The Shoreham-Wading River school board on Thursday approved a measure that would allow new superintendent Steven Cohen to begin work on a per diem basis before his contract kicks in August 1.
The measure was passed by a 4-1 vote at the Board of Education meeting, with Mike Fucito and Leo Greeley absent. Board president Jack Costas and members Marie Lindell, Bob Alcorn and Rich Pluschau voted to approve the measure.
Bill McGrath cast the lone “no” vote.
The vote didn’t pass without objection from the public, with five people speaking, including state Assemblyman Dan Losquadro (R-Shoreham).
Mr. Losquadro, a Shoreham-Wading River graduate whose wife teaches in the district, raced from a planned affair in Greenport to scold the board members — after catching word of the RiverheadNewsReview.com report about the planned vote, he said.
“If anyone is wondering why myself or any of the other elected representatives in Albany voted for a tax cap, here we are,” he said, referring to the recent passage of a 2 percent year-to-year cap on property tax hikes.
“This is the reason; the inability of the most local government to negotiate effectively to re-open contracts and not to reduce in a time when we are in the worst fiscal crisis of our lifetime.”
An agenda listed on the district website released beforehand made no reference to the measure to allow Dr. Cohen, whose resignation as an assistant superintendent with the Rye City School District was effective June 30, to start early.
Mr. Costas said in an interview before the meeting that if the measure was to be approved, Dr. Cohen would begin employment July 18 on a consulting basis to ensure a smooth transition into his post. Dr. Cohen would be paid $1,240 per day for 10 business days, he said, though the board later said at the meeting the true amount over the two weeks will be $8,750.
The contract of current superintendent Harriet Copel expires July 31.
“Dr. Copel will be able to give him directives and he’ll have a chance to learn the district’s procedures rather than coming in raw,” Mr. Costas had said.
Incoming board member John Zukowski blasted the board for bringing such a measure to the table.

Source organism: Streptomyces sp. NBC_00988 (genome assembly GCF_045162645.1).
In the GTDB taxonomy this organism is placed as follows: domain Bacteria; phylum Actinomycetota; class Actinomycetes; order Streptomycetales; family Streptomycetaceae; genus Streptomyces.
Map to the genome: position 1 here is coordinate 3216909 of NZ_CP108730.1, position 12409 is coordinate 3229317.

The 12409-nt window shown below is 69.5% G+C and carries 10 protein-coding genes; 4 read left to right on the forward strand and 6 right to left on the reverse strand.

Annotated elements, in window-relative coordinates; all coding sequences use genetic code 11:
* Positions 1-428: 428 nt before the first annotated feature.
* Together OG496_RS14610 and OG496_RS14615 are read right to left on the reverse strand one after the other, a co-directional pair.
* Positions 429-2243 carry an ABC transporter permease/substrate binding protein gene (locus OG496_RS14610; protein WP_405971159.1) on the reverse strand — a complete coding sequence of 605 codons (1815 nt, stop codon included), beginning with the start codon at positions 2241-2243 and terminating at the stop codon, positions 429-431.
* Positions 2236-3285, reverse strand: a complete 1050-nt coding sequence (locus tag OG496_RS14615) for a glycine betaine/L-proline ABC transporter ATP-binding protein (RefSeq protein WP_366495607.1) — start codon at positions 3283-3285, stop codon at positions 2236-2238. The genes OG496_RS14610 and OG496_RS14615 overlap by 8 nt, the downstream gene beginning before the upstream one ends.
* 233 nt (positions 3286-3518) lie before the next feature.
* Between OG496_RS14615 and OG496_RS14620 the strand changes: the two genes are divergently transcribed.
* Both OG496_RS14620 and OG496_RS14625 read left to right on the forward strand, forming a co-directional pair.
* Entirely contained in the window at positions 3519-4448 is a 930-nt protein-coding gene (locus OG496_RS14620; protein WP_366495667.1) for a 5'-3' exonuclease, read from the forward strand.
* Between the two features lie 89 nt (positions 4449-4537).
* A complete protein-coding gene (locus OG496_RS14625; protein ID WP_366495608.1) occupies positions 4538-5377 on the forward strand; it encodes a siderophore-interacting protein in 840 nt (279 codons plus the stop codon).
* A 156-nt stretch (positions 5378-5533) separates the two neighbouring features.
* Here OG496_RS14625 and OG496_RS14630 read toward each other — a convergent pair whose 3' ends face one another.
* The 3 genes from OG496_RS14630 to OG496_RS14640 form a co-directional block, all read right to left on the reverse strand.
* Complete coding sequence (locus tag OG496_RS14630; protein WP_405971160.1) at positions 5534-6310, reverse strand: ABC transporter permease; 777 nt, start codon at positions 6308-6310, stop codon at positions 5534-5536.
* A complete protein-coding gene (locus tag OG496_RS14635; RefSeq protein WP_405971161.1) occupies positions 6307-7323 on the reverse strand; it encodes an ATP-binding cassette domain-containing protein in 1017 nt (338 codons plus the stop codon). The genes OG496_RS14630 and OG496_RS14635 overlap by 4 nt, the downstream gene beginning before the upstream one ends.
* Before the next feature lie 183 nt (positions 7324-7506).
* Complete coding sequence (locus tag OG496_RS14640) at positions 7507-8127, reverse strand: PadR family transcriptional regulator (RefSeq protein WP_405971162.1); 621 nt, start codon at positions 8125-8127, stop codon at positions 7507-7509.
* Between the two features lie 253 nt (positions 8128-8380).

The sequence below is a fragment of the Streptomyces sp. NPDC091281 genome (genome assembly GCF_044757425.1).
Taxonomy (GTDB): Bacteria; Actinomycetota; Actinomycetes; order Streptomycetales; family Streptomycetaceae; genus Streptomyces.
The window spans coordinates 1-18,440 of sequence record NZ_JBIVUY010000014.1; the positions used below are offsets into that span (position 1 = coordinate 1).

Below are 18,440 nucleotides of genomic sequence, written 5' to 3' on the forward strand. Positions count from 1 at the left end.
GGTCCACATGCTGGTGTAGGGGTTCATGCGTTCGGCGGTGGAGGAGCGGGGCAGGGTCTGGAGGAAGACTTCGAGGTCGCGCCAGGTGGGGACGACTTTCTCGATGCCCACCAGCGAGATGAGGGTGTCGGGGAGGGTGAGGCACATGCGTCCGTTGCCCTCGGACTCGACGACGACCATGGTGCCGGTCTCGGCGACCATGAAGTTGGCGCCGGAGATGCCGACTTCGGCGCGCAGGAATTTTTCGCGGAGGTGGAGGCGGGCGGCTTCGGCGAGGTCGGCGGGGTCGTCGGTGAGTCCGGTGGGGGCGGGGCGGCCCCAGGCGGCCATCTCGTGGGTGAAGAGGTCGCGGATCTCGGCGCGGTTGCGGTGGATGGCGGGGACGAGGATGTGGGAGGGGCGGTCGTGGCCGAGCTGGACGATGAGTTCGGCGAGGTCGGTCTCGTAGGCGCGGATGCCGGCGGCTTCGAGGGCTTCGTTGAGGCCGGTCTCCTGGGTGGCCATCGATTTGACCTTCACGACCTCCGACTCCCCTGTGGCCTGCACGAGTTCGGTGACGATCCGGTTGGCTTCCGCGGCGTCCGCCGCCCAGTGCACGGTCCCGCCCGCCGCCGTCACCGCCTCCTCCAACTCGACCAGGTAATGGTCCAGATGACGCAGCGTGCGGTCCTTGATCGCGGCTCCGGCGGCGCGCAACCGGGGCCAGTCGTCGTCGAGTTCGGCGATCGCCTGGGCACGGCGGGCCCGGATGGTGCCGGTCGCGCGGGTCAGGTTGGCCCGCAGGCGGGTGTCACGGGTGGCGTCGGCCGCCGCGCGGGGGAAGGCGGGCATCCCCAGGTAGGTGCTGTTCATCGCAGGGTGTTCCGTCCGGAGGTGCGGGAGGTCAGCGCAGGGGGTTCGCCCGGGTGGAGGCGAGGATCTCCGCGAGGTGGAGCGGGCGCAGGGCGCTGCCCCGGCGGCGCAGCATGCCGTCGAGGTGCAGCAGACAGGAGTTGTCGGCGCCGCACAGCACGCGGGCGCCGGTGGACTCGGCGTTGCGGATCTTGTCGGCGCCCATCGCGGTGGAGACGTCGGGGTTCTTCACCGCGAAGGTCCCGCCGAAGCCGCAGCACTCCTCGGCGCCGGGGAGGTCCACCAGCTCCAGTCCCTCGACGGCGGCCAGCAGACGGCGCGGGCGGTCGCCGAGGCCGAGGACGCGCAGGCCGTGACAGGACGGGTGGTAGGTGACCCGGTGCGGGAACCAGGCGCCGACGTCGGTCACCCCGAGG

“It seems a little ridiculous to me that we are paying a man, who we are probably paying over a million dollars over the next four years, to come in early to learn about his job,” Mr. Zukowski said. “If he is vested in this district like he claims to be and if he’s the quick learner you all claim he is, he should be here early and he should be prepared to work on his own time and on his own dime.”
Former board member and high school PTSA president Lisa Wild questioned the timing of the board’s vote.
“You have three-and-a-half hours left so let’s quickly do this before the majority changes,” Ms. Wild said to Mr. Alcorn, who sat at the dais for his last meeting as a board member.
“You’re being sneaky,” Ms. Wild said to the board. “Nobody trusts you.”
Mr. McGrath said he voted against the measure because of the price tag of the agreement and since he believes the two-week time period in which Dr. Cohen will be working isn’t ideal.
“I don’t think we should be paying him any more,” Mr. McGrath said.
The two extra weeks in which Dr. Cohen will be paid to work, Mr. McGrath said, is a time many employees take vacation and not many staff members in the district office will be working. He added that other new hires in the district office have started weeks earlier than their appointment date with no additional compensation.
The next board meeting is set for July 7.